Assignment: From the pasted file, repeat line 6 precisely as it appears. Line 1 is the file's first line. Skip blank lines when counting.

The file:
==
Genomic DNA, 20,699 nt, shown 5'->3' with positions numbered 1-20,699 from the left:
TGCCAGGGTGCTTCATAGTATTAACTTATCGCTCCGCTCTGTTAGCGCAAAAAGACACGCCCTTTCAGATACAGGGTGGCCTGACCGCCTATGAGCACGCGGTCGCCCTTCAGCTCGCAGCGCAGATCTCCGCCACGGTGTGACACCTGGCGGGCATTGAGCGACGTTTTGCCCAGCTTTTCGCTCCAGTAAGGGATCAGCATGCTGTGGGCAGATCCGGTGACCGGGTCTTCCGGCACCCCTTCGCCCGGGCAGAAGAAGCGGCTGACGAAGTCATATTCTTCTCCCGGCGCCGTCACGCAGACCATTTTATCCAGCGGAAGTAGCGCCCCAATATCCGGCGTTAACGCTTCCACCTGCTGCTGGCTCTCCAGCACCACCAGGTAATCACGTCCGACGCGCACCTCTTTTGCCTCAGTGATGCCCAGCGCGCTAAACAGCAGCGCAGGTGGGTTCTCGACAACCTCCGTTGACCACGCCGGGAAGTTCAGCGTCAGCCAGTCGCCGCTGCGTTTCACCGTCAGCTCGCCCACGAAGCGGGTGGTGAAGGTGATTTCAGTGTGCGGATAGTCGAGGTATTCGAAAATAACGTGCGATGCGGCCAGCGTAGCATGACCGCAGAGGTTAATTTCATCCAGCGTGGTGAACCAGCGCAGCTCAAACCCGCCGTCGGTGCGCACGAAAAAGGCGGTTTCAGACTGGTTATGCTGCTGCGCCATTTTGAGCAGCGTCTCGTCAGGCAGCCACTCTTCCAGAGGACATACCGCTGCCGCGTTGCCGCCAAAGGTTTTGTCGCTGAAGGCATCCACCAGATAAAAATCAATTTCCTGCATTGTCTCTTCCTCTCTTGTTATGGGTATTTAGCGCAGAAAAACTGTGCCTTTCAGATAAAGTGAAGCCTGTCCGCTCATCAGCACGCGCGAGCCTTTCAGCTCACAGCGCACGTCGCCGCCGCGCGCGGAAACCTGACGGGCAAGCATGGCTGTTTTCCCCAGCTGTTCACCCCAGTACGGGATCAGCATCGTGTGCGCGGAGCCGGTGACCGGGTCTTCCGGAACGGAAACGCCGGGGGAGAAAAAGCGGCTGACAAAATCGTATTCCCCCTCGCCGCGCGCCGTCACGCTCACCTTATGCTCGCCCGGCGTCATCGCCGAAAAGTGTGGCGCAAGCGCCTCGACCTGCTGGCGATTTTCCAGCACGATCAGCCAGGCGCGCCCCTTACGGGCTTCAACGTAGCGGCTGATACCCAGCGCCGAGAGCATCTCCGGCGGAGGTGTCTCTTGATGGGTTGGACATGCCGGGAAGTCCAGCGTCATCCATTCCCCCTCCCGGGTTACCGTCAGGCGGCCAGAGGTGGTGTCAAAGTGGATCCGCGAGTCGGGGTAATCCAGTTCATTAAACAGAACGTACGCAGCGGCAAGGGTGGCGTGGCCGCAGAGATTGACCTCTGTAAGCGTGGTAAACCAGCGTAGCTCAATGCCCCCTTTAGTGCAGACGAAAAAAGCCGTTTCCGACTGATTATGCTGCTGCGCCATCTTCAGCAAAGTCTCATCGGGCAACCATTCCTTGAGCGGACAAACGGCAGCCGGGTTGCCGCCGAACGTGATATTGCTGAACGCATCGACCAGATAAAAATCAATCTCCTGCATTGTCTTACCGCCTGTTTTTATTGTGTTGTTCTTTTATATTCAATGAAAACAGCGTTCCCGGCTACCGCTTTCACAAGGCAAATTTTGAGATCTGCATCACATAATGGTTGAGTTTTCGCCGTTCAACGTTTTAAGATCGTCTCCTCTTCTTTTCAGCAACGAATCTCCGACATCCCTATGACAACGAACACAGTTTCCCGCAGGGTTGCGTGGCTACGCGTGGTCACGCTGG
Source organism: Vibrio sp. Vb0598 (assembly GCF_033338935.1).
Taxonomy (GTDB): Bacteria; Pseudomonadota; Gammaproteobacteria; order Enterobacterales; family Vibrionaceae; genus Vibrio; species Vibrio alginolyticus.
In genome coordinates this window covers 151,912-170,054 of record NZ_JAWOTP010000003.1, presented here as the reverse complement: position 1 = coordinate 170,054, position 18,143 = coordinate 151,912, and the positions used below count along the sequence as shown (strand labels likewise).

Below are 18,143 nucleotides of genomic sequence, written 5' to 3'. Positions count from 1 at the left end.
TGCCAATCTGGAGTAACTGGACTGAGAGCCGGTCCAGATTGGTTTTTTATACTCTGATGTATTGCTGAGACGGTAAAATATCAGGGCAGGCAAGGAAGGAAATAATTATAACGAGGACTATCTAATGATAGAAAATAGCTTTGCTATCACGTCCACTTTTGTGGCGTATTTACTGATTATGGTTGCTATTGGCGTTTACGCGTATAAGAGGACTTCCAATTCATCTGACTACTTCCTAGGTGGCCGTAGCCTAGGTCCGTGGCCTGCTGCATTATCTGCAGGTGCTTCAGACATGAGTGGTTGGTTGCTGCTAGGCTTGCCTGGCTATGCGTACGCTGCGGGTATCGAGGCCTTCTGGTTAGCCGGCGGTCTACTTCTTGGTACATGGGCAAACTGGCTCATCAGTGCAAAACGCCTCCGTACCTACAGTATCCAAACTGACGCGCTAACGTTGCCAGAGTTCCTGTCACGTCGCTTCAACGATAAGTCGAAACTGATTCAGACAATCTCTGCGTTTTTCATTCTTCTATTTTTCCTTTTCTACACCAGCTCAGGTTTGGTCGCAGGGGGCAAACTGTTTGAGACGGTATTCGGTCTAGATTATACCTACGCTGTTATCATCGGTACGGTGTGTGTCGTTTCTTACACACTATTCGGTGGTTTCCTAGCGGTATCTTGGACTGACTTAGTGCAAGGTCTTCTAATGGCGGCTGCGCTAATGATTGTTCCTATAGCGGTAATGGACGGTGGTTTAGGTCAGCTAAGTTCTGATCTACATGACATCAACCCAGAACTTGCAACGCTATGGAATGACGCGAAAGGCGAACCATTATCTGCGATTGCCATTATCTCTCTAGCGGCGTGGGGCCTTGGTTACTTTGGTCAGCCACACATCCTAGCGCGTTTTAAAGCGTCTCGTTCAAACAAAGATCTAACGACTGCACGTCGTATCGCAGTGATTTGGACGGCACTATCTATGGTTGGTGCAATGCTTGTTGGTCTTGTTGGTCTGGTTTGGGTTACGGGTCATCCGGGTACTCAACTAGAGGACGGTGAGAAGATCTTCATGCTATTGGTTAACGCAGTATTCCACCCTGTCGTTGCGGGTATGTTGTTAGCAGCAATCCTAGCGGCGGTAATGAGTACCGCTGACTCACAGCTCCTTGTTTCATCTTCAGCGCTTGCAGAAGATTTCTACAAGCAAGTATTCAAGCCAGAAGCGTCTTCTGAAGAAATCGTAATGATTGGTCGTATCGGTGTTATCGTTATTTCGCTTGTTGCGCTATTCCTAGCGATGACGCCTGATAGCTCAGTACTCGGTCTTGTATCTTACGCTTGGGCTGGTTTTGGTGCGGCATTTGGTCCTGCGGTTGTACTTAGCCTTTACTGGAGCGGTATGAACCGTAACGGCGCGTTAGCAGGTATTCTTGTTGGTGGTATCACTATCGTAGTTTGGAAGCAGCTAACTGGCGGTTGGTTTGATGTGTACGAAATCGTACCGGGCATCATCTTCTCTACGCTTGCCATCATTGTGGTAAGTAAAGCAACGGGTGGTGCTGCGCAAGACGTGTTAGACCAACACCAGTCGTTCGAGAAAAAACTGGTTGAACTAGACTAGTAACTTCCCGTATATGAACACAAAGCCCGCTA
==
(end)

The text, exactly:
Below are 18,143 nucleotides of genomic sequence, written 5' to 3'. Positions count from 1 at the left end.